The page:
A year of campaigning shows how India's democracy stays alive
It was unseasonal weather for Kashmir during the recent political campaign - cold and wet. Prime Minister Indira Gandhi, under a rainbow-colored umbrella, often campaigned in mud that was ankle deep. The state's chief minister, Dr. Farooq Abdullah, stumped 500 kilometers a day and encountered similar conditions.
To their credit, 70 percent of Kashmir's voters ultimately went to the polls to choose between the two dynastic houses - that of the grand dame of the Hindu dynasty, which has ruled democratic India for nearly all of its independent years, and that of the house of the Muslim lion, Sheikh Abdullah of Kashmir.
To be sure, it was a battle between political elites, feudal in many ways. Yet it was testament to the ongoing, awesome experiment in mass democracy in a nation of 720 million, seven-tenths of whose people remain illiterate today.
Despite the gloom of New Delhi's parlor politicians and the apocalyptic scenarios for India that they preach, democracy appears to be alive and well in the nation. Its participants are in no way restricted to the nation's wealthy elite.
Indeed, politics is rather like the cinema to which millions of Indians flock to escape the heat, poverty, and suffering which is often their lot. They sit in tea houses from Kashmir's snow-capped, Himalayan peaks, to the hot, dusty stretches of Andhra Pradesh, chortling with delight over the shenanigans of their politicians, over who has profited and who has been upset. Caste remains a quintessential part of the political fabric. Many politicians are accepted as venal and corrupt.
Of the communist experiment for more egalitarian treatment in the teeming state of West Bengal, a wizened old man told the Daily Telegraph of Calcutta, ''Babu, only a few people stole everything in the previous rule. Now everybody steals, is that not better?'' Democracy is, after all, a division of the spoils, he seems to be saying.
Having been promised much by their politicians, and often given little, many Indians have become disaffected with the political process. They thus look toward personality, flamboyance, and style. Long forgotten are the days of Mahatma Gandhi, Jawaharal Nehru, and the independence leaders who married dreams with reform.
''India needs an emperor or empress,'' said the prestigious Times of India in 1981. ''People crave an individual to whom they can entrust their destiny.''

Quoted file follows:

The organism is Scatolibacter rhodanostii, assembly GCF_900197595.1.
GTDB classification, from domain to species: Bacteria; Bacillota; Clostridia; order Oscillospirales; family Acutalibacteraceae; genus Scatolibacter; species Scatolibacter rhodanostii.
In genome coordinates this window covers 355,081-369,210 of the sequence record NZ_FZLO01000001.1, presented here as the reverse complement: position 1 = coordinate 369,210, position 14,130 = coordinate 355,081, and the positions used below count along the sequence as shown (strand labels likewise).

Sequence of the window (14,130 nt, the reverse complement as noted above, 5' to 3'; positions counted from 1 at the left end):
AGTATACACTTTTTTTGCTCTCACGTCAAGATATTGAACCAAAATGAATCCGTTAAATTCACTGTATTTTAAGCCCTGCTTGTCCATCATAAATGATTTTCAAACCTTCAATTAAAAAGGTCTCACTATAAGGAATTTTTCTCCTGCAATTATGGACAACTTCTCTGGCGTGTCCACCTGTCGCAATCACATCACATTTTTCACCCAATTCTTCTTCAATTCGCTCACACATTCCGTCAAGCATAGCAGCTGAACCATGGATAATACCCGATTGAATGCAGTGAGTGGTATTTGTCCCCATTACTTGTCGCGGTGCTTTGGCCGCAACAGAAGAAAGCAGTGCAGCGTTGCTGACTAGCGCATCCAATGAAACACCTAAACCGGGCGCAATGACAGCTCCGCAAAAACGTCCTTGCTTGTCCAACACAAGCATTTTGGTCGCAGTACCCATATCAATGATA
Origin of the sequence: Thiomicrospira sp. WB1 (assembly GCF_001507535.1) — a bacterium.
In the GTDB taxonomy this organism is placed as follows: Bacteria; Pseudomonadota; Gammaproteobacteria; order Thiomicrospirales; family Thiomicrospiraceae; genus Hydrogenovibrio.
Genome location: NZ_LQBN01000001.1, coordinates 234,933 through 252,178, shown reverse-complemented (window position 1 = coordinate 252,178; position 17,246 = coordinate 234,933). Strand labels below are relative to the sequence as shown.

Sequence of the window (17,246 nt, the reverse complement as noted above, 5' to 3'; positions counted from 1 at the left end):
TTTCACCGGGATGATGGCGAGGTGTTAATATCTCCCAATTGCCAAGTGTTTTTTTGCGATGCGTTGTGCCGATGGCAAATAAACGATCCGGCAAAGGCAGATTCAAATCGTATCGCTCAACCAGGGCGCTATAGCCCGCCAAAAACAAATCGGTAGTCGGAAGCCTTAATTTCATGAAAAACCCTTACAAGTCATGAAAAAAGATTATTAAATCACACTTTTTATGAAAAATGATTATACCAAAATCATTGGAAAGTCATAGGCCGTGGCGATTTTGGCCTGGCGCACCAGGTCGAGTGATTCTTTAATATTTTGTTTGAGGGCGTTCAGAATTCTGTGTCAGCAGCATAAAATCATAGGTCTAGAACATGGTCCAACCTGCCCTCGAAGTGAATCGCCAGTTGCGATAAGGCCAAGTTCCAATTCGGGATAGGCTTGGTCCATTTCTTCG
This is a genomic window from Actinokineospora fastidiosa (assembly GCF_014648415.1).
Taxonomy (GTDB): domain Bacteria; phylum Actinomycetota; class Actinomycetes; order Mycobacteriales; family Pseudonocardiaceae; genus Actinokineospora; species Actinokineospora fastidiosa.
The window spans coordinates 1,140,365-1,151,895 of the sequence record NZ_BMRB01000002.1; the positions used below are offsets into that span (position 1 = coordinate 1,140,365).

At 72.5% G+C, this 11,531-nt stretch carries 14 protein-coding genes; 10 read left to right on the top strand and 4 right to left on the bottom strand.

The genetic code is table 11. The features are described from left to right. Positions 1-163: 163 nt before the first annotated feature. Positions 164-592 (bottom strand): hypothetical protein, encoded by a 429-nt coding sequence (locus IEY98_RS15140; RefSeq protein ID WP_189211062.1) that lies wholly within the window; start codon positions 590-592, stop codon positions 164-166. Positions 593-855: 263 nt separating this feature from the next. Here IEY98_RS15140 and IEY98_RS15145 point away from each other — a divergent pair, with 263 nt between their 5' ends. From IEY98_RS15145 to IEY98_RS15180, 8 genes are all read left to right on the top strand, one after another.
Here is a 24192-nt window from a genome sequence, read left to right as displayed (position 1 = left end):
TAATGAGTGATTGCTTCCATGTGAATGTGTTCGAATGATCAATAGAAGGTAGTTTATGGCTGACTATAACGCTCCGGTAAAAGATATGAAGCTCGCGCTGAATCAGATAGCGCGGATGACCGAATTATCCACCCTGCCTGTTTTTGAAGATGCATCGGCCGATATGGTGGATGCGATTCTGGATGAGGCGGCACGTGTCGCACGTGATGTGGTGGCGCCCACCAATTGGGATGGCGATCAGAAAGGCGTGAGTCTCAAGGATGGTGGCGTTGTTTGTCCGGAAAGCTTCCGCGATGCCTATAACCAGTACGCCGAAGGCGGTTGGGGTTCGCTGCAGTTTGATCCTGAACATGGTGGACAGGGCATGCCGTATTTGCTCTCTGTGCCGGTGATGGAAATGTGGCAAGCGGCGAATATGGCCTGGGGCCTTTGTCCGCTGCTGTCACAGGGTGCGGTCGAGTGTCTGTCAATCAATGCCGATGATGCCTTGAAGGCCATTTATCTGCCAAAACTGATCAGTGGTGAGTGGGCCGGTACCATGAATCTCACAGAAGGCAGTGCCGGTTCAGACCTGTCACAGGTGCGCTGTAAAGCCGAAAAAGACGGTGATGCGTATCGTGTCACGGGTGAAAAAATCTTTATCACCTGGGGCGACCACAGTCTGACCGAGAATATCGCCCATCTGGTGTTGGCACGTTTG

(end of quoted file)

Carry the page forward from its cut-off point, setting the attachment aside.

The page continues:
Thus, Kashmir's Chief Minister Abdullah, as he crisscrossed villages in his Indian version of a Volkswagen mini-bus, sat atop the roof of his wagon, cross-legged, guru-style, exhorting the voters to give him an overwhelming mandate. When lightning dramatically struck across the darkened sky, voters immediately whispered: ''The lion is nearby.'' The Lion of Kashmir was Dr. Abdullah's father who dominated the state's politics from independence until his death last year.
Some 2,500 kilometers south of Kashmir, in Andhra Pradesh, the voters solidly rebuked Mrs. Gandhi earlier this year in favor of a pudgy, charismatic movie star who had played the role of Hindu gods so often that many seemed to believe he had become one.
In far-off, sun baked villages of this disparate, contradictory land, poor village women have recited to me in chapter and verse the most recent, titillating tales of the often sordid struggle between the prime minister and her impetuous daughter-in-law.
And, in scenes right out of the movie ''Gandhi,'' an Indian politician is today walking 2,500 miles to, in his words, ''return political power to the people.'' But long before Chandra Shekar began his ''Padayatra'' along the country's dusty roads, followed by supporters in white, homespun cloth, the people of India were well aware of their power. They have exercised it vigorously for many years.
To be sure, the house of Nehru has always been a political power in the land. Jawaharal Nehru ruled the country for its first 17 independent years. His daughter, in a democracy with a dynasty and autocracy at its base, has now entered her 15th year in power. Yet the voters, in 1977, reacted so strongly to her constraints on democracy during the two years of ''emergency rule'' that they turned her out of office. Unhappily for proponents of a multi-party democracy, the Janata coalition, after assuming power's reins in New Delhi, disintegrated into a faction-riddled government of quarreling, petulent, old men.
It would be wrong to say that the preeminence of personality in Indian politics carries no risks. But India is a resilient, nonrevolutionary land. And its 362 million voters are not unmoved by the seriousness of their task.
Electioneering may be like going to the movies on Sunday afternoon. There are fireworks and graffiti; tiny children dwarfed by garlands of flowers twice their size; coconuts smashed at the feet of candidates to ward off the evil eye.
In a storefront shop in the dank old city of Kashmir's capital Srinagar, an old man puffed on a water pipe. Arabic music from an FM radio pierced the air. ''We have a lot of warts,'' he said of Indian society, ''but one thing that can never be said about India is that democracy is dead.''